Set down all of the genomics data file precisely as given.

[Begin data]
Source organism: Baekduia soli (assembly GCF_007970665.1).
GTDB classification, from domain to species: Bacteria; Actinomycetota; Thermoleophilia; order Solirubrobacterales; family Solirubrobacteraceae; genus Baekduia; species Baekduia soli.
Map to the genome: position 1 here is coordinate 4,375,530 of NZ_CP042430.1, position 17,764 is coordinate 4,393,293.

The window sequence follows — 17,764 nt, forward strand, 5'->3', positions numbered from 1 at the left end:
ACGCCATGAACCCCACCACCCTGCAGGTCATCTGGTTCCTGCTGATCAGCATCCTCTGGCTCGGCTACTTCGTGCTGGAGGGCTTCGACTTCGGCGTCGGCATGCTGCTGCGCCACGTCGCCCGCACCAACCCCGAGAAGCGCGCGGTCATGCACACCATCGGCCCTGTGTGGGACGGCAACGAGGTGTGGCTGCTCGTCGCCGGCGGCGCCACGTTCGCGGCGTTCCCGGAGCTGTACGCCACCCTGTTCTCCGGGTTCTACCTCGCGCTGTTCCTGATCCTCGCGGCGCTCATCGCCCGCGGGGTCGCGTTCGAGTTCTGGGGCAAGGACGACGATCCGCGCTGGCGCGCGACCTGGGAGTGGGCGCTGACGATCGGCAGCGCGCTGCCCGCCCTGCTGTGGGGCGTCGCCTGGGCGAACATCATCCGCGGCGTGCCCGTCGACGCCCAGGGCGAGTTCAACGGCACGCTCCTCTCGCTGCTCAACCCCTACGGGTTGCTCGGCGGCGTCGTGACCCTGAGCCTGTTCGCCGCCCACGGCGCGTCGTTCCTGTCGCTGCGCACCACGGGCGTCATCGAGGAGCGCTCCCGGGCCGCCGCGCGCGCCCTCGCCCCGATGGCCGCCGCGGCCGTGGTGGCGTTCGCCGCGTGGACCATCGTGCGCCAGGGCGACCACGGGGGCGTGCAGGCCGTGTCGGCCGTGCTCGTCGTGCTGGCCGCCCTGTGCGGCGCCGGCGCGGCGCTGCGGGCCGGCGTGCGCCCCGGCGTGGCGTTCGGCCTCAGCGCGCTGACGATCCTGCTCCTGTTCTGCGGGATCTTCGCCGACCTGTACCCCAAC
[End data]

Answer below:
Source organism: Baekduia soli (assembly GCF_007970665.1).
GTDB classification, from domain to species: Bacteria; Actinomycetota; Thermoleophilia; order Solirubrobacterales; family Solirubrobacteraceae; genus Baekduia; species Baekduia soli.
Map to the genome: position 1 here is coordinate 4,375,530 of NZ_CP042430.1, position 17,764 is coordinate 4,393,293.

The window sequence follows — 17,764 nt, forward strand, 5'->3', positions numbered from 1 at the left end:
ACGCCATGAACCCCACCACCCTGCAGGTCATCTGGTTCCTGCTGATCAGCATCCTCTGGCTCGGCTACTTCGTGCTGGAGGGCTTCGACTTCGGCGTCGGCATGCTGCTGCGCCACGTCGCCCGCACCAACCCCGAGAAGCGCGCGGTCATGCACACCATCGGCCCTGTGTGGGACGGCAACGAGGTGTGGCTGCTCGTCGCCGGCGGCGCCACGTTCGCGGCGTTCCCGGAGCTGTACGCCACCCTGTTCTCCGGGTTCTACCTCGCGCTGTTCCTGATCCTCGCGGCGCTCATCGCCCGCGGGGTCGCGTTCGAGTTCTGGGGCAAGGACGACGATCCGCGCTGGCGCGCGACCTGGGAGTGGGCGCTGACGATCGGCAGCGCGCTGCCCGCCCTGCTGTGGGGCGTCGCCTGGGCGAACATCATCCGCGGCGTGCCCGTCGACGCCCAGGGCGAGTTCAACGGCACGCTCCTCTCGCTGCTCAACCCCTACGGGTTGCTCGGCGGCGTCGTGACCCTGAGCCTGTTCGCCGCCCACGGCGCGTCGTTCCTGTCGCTGCGCACCACGGGCGTCATCGAGGAGCGCTCCCGGGCCGCCGCGCGCGCCCTCGCCCCGATGGCCGCCGCGGCCGTGGTGGCGTTCGCCGCGTGGACCATCGTGCGCCAGGGCGACCACGGGGGCGTGCAGGCCGTGTCGGCCGTGCTCGTCGTGCTGGCCGCCCTGTGCGGCGCCGGCGCGGCGCTGCGGGCCGGCGTGCGCCCCGGCGTGGCGTTCGGCCTCAGCGCGCTGACGATCCTGCTCCTGTTCTGCGGGATCTTCGCCGACCTGTACCCCAAC